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The Rise of China and Sustained Recovery of Japan

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  • Shin-ichi Fukuda

    (Faculty of Economics, University of Tokyo)

Abstract

After prolonged recessions, the Japanese economy had recovered from the crisis in the first half of the 2000s and has recorded sustained growth in the last several years. Tremendous structural changes during and after the financial crisis were one of the main driving forces for the recovery. However, dramatic increases in exports were another. In particular, increases of Japanese exports to China were substantial in the 2000s and supported the recovery of the Japanese economy from its demand side. The purpose of this paper is to examine the role of the exports to China for the recovery in the 2000s. The dependence of the Japanese export sectors on the Chinese economy has risen in the past ten years. China is now almost surpassing the United States as destination of Japanese exports. Vector autoregressions (VARs) show that the Japanese production was caused by exports to the United States until the mid-1990s but was caused by exports to China after the late 1990s. However, the effects on the production were highly different across firms. The increased exports to China were beneficial for the recovery of manufacturing industries with advanced technology. Their impacts were, in contrast, insignificant for the recovery of labor-intensive small firms and non-manufacturing firms. Consequently, the sustained growth in the last several years was accompanied by widening inequalities across firms.

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Paper provided by CIRJE, Faculty of Economics, University of Tokyo in its series CIRJE F-Series with number CIRJE-F-589.

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Length: 29pages
Date of creation: Sep 2008
Date of revision:
Handle: RePEc:tky:fseres:2008cf589

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  1. David H. Romer & Jeffrey A. Frankel, 1999. "Does Trade Cause Growth?," American Economic Review, American Economic Association, vol. 89(3), pages 379-399, June.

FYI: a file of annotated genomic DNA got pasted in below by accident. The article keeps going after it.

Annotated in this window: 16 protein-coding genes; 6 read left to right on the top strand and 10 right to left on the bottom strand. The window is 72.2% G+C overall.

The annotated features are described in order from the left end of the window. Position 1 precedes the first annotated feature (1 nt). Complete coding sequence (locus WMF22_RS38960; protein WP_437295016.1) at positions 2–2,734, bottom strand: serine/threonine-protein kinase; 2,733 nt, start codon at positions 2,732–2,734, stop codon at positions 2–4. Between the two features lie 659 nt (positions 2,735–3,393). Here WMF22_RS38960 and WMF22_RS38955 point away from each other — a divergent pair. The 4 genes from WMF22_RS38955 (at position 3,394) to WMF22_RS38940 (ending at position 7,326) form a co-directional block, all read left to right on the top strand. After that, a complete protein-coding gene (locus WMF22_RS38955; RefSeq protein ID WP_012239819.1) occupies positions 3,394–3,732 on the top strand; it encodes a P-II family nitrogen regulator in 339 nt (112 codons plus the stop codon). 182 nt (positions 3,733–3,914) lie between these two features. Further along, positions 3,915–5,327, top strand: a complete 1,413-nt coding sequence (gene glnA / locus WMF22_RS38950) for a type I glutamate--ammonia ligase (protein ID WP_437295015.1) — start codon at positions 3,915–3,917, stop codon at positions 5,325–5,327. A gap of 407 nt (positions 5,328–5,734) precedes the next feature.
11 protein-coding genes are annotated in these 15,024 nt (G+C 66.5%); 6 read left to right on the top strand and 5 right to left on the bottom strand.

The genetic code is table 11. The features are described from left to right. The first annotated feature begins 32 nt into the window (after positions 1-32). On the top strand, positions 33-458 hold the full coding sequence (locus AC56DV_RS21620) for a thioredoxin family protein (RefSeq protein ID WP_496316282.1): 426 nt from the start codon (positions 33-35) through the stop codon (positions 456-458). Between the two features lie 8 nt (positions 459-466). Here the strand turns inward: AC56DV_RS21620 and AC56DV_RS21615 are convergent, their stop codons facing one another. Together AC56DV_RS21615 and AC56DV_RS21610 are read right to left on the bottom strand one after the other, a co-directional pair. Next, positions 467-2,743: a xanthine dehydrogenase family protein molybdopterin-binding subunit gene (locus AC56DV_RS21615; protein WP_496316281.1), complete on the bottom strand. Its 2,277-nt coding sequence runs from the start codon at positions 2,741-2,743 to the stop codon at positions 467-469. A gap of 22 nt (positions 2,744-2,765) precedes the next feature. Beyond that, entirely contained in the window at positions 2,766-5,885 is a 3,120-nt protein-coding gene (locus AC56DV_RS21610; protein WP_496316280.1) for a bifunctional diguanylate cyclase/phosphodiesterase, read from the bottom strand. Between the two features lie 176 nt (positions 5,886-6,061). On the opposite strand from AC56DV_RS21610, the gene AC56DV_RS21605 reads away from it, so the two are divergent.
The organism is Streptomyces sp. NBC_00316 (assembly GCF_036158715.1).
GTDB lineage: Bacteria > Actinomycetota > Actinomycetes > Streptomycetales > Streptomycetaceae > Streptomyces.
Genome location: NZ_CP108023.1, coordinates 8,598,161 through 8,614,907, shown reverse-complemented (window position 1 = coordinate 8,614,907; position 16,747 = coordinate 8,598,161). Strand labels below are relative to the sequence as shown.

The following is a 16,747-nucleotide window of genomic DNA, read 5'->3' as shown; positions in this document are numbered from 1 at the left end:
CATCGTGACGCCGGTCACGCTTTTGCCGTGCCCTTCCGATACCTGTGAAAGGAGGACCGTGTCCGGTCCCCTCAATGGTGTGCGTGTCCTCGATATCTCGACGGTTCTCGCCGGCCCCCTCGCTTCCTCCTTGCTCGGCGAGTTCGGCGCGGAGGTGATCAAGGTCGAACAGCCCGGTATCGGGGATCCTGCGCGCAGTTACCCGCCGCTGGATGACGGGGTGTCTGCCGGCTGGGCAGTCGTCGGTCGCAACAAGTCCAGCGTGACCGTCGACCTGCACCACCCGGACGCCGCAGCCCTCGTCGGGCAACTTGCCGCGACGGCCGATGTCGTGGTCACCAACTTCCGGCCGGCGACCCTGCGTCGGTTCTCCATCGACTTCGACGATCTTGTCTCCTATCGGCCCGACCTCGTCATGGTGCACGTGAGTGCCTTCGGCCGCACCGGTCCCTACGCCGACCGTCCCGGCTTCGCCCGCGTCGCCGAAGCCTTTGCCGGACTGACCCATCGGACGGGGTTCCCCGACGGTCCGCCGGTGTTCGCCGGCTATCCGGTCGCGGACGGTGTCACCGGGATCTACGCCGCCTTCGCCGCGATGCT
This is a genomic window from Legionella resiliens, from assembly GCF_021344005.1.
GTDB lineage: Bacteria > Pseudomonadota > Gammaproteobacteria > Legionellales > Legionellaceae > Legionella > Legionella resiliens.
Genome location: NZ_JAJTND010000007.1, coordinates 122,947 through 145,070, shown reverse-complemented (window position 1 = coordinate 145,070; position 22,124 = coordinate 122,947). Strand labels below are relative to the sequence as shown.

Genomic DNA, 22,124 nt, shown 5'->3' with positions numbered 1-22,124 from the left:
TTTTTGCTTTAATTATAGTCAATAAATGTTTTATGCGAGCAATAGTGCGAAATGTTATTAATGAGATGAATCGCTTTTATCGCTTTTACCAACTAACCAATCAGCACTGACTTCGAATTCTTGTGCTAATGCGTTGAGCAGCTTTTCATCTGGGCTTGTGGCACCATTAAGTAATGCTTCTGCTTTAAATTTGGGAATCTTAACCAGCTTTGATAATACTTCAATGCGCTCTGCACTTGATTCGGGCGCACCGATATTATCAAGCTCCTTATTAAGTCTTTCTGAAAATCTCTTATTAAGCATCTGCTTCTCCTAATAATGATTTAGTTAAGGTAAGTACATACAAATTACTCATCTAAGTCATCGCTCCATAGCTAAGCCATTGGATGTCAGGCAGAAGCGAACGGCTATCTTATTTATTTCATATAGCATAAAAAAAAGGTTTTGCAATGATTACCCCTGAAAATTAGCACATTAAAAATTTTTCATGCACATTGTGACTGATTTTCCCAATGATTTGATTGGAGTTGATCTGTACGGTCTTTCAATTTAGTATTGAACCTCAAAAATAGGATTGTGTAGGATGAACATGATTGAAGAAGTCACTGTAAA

2. R. Anton Braun & Etsuro Shioji, 2003. "Monetary Policy and the Term Structure of Interest Rates in Japan," CIRJE F-Series CIRJE-F-252, CIRJE, Faculty of Economics, University of Tokyo.
  3. David Weinstein & Christian Broda, 2008. "Exporting deflation? Chinese exports and Japanese prices," Working Paper Series 2008-29, Federal Reserve Bank of San Francisco.
  4. Barry Eichengreen & Yeongseop Rhee & Hui Tong, 2004. "The Impact of China on the Exports of Other Asian Countries," NBER Working Papers 10768, National Bureau of Economic Research, Inc.
  5. Bayoumi, Tamim, 2000. "The Morning After: Explaining The Slowdown In Japanese Growth In The 1990s," CEPR Discussion Papers 2436, C.E.P.R. Discussion Papers.
  6. Rodrik, Dani, 2006. "What's So Special About China's Exports?," CEPR Discussion Papers 5484, C.E.P.R. Discussion Papers.
  7. Alan G. Ahearne & John G. Fernald & Prakash Loungani & John W. Schindler, 2003. "China and emerging Asia: comrades or competitors?," International Finance Discussion Papers 789, Board of Governors of the Federal Reserve System (U.S.).
  8. Elena Ianchovichina & Terrie Walmsley, 2005. "Impact of China's WTO Accession on East Asia," Contemporary Economic Policy, Western Economic Association International, vol. 23(2), pages 261-277, 04.
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